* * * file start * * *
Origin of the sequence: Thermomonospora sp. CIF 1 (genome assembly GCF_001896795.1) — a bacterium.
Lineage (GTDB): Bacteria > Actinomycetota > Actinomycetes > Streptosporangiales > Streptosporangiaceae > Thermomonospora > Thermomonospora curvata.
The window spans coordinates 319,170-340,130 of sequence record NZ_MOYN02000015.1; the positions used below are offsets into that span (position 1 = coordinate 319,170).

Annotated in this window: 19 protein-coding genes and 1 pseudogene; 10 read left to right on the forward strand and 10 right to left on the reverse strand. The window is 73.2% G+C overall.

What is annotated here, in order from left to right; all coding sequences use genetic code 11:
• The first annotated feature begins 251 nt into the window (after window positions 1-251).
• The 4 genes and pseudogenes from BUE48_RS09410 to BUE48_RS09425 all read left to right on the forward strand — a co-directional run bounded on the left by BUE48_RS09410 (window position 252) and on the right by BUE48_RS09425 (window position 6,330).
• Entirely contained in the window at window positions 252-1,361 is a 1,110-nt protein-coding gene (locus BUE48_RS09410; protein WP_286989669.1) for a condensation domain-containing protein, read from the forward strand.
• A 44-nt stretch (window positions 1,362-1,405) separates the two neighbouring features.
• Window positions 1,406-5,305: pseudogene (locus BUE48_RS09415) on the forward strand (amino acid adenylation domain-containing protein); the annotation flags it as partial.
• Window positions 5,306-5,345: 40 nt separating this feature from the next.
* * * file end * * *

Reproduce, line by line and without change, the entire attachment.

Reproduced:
Origin of the sequence: Thermomonospora sp. CIF 1 (genome assembly GCF_001896795.1) — a bacterium.
Lineage (GTDB): Bacteria > Actinomycetota > Actinomycetes > Streptosporangiales > Streptosporangiaceae > Thermomonospora > Thermomonospora curvata.
The window spans coordinates 319,170-340,130 of sequence record NZ_MOYN02000015.1; the positions used below are offsets into that span (position 1 = coordinate 319,170).

Annotated in this window: 19 protein-coding genes and 1 pseudogene; 10 read left to right on the forward strand and 10 right to left on the reverse strand. The window is 73.2% G+C overall.

What is annotated here, in order from left to right; all coding sequences use genetic code 11:
• The first annotated feature begins 251 nt into the window (after window positions 1-251).
• The 4 genes and pseudogenes from BUE48_RS09410 to BUE48_RS09425 all read left to right on the forward strand — a co-directional run bounded on the left by BUE48_RS09410 (window position 252) and on the right by BUE48_RS09425 (window position 6,330).
• Entirely contained in the window at window positions 252-1,361 is a 1,110-nt protein-coding gene (locus BUE48_RS09410; protein WP_286989669.1) for a condensation domain-containing protein, read from the forward strand.
• A 44-nt stretch (window positions 1,362-1,405) separates the two neighbouring features.
• Window positions 1,406-5,305: pseudogene (locus BUE48_RS09415) on the forward strand (amino acid adenylation domain-containing protein); the annotation flags it as partial.
• Window positions 5,306-5,345: 40 nt separating this feature from the next.